Nov 03, 2014 by Janet Zinn, in psychotherapy
Watching the NYC Marathon runners down First Avenue was simply inspiring. Seeing each person with their own reasons for running push through to continue their relentless course communicates discipline and tenacity. For a few hours this windy, Autumn day I screamed on the sidelines to strangers. I was able to see someone I knew, which was amazing.
The marathon is meaningful to those who run their race. They set a goal and mostly achieved it. And, if they fell short, they can be proud of making the effort to complete it. The marathon is very real, but it’s also a metaphor for life. In my work as a psychotherapist, I witness my clients face challenges in their lives. They work hard to overcome the limitations in their lives, like those who choose to do a marathon. And, mostly, they succeed. Then they face another obstacle and move through the pain and constraints to get to the other side of that challenge. And, so on and so forth.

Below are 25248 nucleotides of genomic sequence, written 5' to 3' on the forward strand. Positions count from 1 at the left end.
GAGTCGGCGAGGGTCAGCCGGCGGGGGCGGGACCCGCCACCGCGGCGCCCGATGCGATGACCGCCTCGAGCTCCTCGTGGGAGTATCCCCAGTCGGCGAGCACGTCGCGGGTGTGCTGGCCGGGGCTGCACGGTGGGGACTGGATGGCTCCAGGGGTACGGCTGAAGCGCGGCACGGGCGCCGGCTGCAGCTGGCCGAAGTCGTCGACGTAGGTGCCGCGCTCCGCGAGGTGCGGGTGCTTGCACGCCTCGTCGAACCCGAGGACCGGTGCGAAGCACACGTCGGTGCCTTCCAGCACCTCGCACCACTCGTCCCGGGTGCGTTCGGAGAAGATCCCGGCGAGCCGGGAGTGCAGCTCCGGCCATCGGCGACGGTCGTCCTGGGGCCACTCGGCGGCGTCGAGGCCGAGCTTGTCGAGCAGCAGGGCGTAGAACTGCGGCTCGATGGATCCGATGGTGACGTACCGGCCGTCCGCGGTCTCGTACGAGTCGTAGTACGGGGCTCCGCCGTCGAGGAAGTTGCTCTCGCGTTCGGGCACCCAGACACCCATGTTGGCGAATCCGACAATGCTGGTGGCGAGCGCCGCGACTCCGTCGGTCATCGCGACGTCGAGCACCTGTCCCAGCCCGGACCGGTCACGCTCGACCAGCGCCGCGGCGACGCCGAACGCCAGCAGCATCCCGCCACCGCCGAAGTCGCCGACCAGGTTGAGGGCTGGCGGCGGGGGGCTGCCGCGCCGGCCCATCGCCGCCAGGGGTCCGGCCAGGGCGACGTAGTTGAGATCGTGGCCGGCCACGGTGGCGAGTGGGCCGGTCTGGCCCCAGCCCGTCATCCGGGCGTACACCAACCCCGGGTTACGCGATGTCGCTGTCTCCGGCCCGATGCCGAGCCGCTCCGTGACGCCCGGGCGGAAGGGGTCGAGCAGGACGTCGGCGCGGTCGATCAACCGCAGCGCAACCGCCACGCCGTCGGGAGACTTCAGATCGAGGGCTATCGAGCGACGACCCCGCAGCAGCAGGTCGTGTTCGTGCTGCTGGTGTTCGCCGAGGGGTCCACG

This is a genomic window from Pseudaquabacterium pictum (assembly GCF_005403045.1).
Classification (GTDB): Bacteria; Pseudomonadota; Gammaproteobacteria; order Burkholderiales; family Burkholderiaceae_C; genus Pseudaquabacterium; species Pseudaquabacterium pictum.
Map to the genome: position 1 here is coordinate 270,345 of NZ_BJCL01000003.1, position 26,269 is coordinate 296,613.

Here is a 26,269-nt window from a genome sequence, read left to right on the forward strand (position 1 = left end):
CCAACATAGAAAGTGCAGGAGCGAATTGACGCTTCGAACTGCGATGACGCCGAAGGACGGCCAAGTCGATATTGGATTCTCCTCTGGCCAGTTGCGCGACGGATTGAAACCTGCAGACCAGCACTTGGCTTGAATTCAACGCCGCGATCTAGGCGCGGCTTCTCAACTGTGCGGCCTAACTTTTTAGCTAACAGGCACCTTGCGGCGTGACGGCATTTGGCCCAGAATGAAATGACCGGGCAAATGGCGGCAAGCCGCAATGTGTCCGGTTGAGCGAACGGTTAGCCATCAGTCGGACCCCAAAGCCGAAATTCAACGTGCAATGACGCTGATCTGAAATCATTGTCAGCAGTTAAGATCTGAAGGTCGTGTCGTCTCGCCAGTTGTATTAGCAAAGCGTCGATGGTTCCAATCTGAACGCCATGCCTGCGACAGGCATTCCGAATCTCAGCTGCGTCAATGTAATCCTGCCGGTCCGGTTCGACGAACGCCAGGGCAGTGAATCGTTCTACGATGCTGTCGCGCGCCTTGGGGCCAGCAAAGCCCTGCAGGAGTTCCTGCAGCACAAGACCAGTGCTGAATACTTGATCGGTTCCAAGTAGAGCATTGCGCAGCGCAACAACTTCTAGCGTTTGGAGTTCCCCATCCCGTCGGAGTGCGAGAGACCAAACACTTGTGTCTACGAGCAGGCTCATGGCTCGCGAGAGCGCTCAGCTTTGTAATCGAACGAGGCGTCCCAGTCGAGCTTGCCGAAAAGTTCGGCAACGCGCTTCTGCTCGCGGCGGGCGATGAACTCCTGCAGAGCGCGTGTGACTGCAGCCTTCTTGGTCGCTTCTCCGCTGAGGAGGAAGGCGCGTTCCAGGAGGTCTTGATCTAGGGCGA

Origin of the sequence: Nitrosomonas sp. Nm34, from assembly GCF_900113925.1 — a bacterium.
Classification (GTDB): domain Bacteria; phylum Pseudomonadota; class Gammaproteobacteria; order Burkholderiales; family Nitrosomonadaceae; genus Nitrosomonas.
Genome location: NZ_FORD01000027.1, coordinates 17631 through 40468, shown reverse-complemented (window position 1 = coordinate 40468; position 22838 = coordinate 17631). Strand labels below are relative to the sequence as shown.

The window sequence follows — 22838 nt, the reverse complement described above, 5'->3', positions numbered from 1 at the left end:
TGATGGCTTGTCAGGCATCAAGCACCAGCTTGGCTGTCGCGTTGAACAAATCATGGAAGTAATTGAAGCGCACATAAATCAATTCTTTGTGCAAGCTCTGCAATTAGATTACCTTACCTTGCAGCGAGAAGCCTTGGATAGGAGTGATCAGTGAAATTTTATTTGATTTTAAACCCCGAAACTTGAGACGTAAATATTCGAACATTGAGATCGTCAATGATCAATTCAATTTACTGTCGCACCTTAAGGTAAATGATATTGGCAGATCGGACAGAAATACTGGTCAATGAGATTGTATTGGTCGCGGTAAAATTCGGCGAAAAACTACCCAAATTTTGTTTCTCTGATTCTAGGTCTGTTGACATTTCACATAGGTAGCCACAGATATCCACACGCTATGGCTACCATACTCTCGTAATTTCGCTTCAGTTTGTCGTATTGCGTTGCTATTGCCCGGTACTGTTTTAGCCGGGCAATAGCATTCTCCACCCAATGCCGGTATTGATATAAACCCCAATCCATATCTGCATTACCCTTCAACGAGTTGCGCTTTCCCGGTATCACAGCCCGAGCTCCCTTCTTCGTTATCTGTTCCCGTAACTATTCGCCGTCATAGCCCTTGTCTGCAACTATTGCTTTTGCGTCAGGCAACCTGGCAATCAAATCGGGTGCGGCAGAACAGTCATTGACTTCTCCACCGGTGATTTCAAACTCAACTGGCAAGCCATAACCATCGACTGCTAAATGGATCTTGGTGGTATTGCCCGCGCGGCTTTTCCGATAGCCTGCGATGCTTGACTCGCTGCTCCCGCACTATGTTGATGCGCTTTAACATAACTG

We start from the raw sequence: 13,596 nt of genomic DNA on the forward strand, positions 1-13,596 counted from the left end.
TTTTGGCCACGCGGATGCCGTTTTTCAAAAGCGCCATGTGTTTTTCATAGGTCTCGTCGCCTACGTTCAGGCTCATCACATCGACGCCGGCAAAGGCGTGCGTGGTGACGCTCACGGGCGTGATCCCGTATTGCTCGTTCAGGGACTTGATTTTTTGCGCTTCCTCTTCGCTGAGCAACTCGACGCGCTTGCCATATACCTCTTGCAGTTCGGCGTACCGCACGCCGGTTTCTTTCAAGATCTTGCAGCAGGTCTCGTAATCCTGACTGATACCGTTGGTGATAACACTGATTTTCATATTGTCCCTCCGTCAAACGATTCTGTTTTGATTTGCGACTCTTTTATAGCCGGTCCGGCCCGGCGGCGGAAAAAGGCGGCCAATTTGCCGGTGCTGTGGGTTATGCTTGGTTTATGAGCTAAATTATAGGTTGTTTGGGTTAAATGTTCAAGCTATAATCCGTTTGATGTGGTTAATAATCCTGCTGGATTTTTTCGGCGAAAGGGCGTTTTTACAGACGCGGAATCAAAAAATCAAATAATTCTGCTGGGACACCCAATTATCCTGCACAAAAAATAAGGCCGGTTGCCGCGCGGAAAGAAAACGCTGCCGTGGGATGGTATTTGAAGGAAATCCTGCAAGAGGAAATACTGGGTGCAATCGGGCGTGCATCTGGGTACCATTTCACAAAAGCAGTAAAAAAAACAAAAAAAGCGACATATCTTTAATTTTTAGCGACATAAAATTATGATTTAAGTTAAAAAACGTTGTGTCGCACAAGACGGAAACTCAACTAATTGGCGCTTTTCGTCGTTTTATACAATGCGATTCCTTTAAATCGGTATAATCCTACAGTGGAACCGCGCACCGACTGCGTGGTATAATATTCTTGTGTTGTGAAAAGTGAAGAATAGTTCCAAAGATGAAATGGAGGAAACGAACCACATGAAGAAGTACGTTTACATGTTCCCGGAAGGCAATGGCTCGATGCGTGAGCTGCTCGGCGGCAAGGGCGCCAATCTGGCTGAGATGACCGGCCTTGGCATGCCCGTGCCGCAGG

Most personal processes are private. The individuals who go the extra mile to accomplish their goals have no one on the side-lines cheering them on. The courage they experience is known to only them. It is a solitary path. Depending on the achievements there may be bragging rights. But perhaps not. My good fortune is being able to witness my clients’ triumphs. I may not be yelling, “You Can Do It!” behind the barricades, but I am inspired all the same. I feel so fortunate to respectfully observe the marathons that change lives, both on and off First Avenue.